Minnesota Timberwolves season ticket holders unhappy with the team’s 20-45 record and hoping to resell their tickets have filed a putative class-action lawsuit over the team’s “draconian” ticketing policy. Starting this season, the Timberwolves became the first professional team to completely eliminate paper tickets and move to a fully digital ticketing system. This system, called Flash Seats, allows the team to impose unilateral restrictions on the sale and transfer of tickets. As the team’s poor season drags on, the complaint alleges, it has imposed minimum resale price floors of between 75 to 90 percent of the tickets’ face value. Flash Seats also charges a fee for every resale or transfer transaction, and the team receives a percentage of that fee. Finding that secondary-market purchasers are unwilling to pay close-to-full price, plus fees, to watch a team with no hope of making the playoffs, season-ticket holders GLS Companies and James Mattson filed suit.
In addition to claims alleging breach of contract and violations of Minnesota’s consumer protection laws, the plaintiffs allege that the new policies violate the monopolization provisions of the Minnesota Antitrust Act, which is interpreted consistently with the federal antitrust laws. Minn. Twins Pshp. v. State by Hatch, 592 N.W.2d 847, 851 (Minn. 1999). They allege that the Timberwolves have monopolized the limited market in secondary sales of Timberwolves home game tickets. The defendants are likely to argue that the plaintiffs have drawn the bounds of the relevant market too narrowly by excluding primary ticket sales, other teams, other sports, and even other forms of entertainment entirely. Though the plaintiffs are stuck with their tickets for the season, prospective buyers are not so limited. And courts may be on the lookout for plaintiffs attempting to “gerrymander [their] way to an antitrust victory” by defining the market too narrowly. It’s My Party, Inc. v. Live Nation, Inc., 811 F.3d 676 (4th Cir. 2016).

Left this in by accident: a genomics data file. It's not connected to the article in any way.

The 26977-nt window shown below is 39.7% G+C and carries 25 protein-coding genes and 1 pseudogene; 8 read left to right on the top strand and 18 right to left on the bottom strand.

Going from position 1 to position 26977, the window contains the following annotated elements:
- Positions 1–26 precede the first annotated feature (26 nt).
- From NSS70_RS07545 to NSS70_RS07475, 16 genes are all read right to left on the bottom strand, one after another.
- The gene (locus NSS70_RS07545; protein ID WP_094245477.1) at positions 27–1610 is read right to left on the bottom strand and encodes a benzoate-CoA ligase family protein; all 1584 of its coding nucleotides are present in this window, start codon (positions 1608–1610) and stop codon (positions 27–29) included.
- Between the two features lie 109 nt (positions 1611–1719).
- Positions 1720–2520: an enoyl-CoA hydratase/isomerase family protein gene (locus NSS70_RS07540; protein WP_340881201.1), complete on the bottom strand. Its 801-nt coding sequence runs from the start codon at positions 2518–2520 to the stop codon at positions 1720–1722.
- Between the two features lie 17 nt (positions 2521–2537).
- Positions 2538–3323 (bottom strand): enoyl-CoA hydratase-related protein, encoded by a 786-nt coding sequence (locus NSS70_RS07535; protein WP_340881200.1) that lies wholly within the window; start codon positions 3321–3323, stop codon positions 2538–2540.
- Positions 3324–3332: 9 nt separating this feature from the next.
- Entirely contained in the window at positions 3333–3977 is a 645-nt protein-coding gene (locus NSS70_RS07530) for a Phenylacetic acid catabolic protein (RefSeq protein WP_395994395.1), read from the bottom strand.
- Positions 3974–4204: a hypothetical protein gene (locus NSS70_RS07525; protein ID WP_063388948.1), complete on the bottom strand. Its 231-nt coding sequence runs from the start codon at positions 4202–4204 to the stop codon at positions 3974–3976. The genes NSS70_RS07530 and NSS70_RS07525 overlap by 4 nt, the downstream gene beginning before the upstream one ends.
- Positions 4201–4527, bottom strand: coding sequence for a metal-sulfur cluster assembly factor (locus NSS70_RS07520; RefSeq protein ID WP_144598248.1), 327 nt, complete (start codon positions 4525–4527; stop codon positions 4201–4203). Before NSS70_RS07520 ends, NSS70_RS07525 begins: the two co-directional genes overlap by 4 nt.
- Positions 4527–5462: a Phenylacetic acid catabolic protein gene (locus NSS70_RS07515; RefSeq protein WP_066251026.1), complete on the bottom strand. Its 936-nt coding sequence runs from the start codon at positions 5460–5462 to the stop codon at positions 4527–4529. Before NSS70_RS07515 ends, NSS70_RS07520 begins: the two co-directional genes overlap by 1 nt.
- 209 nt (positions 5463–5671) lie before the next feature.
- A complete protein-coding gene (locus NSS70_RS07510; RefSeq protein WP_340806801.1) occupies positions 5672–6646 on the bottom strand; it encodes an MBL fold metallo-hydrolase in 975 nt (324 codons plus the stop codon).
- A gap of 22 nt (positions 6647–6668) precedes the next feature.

The case may also present the first opportunity for courts to address minimum resale prices for sports tickets squarely, an issue coming to the fore as more teams adopt digital ticketing, as we noted in a previous post. This litigation presents an even clearer question than some of the practices discussed in the New York Attorney General’s report. Rather than just “pushing” fans to official resale platforms through, for example, delayed delivery of PDF versions of resold tickets, the Timberwolves’ Flash Seats system is the only option for reselling tickets. Moreover, the Timberwolves are the sole defendant and the complaint raises only monopolization claims, not conspiracy claims. The team is likely to argue that it has the right to “make sure that our tickets are not completely undervalued by the market,” as the team’s president Chris Wright stated in a discussion of the minimum prices. After the Leegin decision, the team will be free to make these and other rule-of-reason arguments in support of its minimum resale prices. It may also argue that its policy is simply a unilateral refusal to deal with any other company that would not maintain the minimum resale prices, in accordance with the Colgate doctrine. In any event, the team’s in-court defense will need to outperform its on-the-court defense.